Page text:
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Of Koons, Twombly, Perelman and Gagosian: Lessons to be Learned

By Jessica M. Curley (Part I) and Daniel Kokhba (Part II)

Part I: Places, lights, action

The lack of transparency in the art world can sometimes cause unease and distrust among transacting parties, as can be seen in the protracted litigation between billionaire financier Ronald O. Perelman and renowned art dealer Larry Gagosian. Former friends, who once traveled in the same social circles, and had even co-owned a restaurant together, found themselves entangled in an ongoing legal battle stemming from an exchange/sale transaction involving a Jeff Koons sculpture and a Cy Twombly painting.

The initial dispute dates back to April of 2011 when Perelman first expressed interest in the Cy Twombly painting titled “Leaving Paphos Ringed with Waves” (the “Twombly painting”), which at the time had been available for sale at Gagosian’s Gallery. Court papers filed in 2012 stated that Gagosian, whose clients include Steve Cohen and Francois Pinault, quoted a price of $8 million for the painting. Shortly thereafter, Perelman returned to the gallery to purchase the work only to find that it had already been sold to another notable art collector Jose Mugrabi, famous for his extensive Warhol collection. According to Perelman, a few months following the sale, Gagosian advised him that the Twombly painting was back on the market, this time at the increased price of $11.5 million. Even after negotiating a $1 million discount, paying a final price of $10.5 million, Perelman still felt as though he was being defrauded by the forgoing series of transactions, so he proceeded to file suit.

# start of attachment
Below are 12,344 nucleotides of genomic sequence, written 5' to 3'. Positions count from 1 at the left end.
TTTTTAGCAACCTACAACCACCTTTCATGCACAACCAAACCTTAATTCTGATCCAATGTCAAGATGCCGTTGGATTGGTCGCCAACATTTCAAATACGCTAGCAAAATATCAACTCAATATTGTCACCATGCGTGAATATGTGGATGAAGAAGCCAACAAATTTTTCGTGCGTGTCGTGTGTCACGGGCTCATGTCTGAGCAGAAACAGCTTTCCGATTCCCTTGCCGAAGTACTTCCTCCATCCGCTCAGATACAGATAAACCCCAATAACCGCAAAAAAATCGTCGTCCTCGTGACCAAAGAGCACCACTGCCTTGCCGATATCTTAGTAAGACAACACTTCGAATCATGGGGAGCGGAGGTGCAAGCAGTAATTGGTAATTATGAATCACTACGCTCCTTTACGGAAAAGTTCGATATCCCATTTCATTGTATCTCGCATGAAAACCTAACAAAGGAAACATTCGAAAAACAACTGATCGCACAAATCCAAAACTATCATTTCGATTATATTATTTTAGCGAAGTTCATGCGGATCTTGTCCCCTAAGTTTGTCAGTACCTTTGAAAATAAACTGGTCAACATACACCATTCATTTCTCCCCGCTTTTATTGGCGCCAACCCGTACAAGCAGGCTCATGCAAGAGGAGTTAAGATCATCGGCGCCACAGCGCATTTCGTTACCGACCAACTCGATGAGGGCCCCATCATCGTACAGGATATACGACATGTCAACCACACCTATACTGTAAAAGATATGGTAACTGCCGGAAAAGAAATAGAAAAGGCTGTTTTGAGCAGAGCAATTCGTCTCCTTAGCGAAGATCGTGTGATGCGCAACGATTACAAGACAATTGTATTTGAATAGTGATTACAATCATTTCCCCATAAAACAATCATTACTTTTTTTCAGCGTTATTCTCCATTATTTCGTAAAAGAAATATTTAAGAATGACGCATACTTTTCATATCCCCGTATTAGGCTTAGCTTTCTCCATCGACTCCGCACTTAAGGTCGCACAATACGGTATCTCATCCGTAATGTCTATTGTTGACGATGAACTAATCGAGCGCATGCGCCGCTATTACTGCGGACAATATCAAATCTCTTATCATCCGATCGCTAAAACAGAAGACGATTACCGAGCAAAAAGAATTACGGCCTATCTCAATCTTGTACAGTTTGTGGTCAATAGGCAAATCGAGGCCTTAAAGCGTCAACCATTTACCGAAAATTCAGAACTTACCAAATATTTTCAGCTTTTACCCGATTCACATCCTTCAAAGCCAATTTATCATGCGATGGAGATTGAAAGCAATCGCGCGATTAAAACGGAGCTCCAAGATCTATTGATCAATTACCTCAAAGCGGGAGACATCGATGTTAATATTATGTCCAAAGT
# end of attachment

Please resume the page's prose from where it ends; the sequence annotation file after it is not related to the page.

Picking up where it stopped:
According to the amended complaint, Perelman asserted several legal causes of action against Gagosian including breach of contract, breach of fiduciary duty, fraud, breach of the covenant of good faith and fair dealing, unjust enrichment, and deceptive business practices under section 349 of the General Business Law. Perelman alleged that Gagosian conspired with the Mugrabi family, to take advantage of him by upwardly manipulating the market price of the Twombly painting, resulting in a second sale and commission for Gagosian and a quick profit for the Mugrabis. Perelman also accused Gagosian of undervaluing artworks, including Koon’s “Popeye” sculpture and multiple Willem de Kooning paintings that he exchanged as partial satisfaction of the $10.5 million purchase price of the Twombly.

The attorney representing Gagosian, Matthew S. Dontzin, of Dontzin Nagy & Fleissig LLP, stated in court that Perelman’s business entities, including MacAndrews & Forbes Group LLC and MAFG Art Fund, through which he acquired the art, are “sophisticated” professional art investment firms that had a “heightened duty” to engage in due diligence in selecting artworks to acquire. Typically, professional art investment firms specialize in generating returns by strategic purchase and sale of artworks, and have a fiduciary duty toward their investors to secure returns according to best practices and efforts. The attorney for Perelman, Marc Kasowitz, partner at Kasowitz Benson Torres & Friedman LLP, countered Dontzin’s claim by asserting that Perelman is not of the same “level of expertise and skill” as Gagosian, who is “probably the world’s leading and most powerful art dealer,” and thus has relied on Gagosian for over twenty years for advice on investing in art. Kasowitz went on to emphasize that Gagosian not only has “unique knowledge of the art markets,” but that he “makes those markets.”

In his ongoing quest to uncover how other deals involving Gagosian have been executed, Perelman sought unprecedented access to transaction details and even subpoenaed numerous high profile figures and institutions in the art world including members of the Mugrabi family, Gagosian himself, and Sothebys and Philips auction houses. He even apparently hired a former FBI agent experienced in the art business to interview other major collectors, dealers and artists.

Perelman has remarked that art is “a beautiful thing” and has stated that the goal of his litigious activity is to expose the “dirty” side of the otherwise prestigious world of buying and selling fine art. In response, Gagosian’s lawyers stated that Perelman was motivated by a different agenda, mainly “harassing Gagosian and disparaging the gallery”.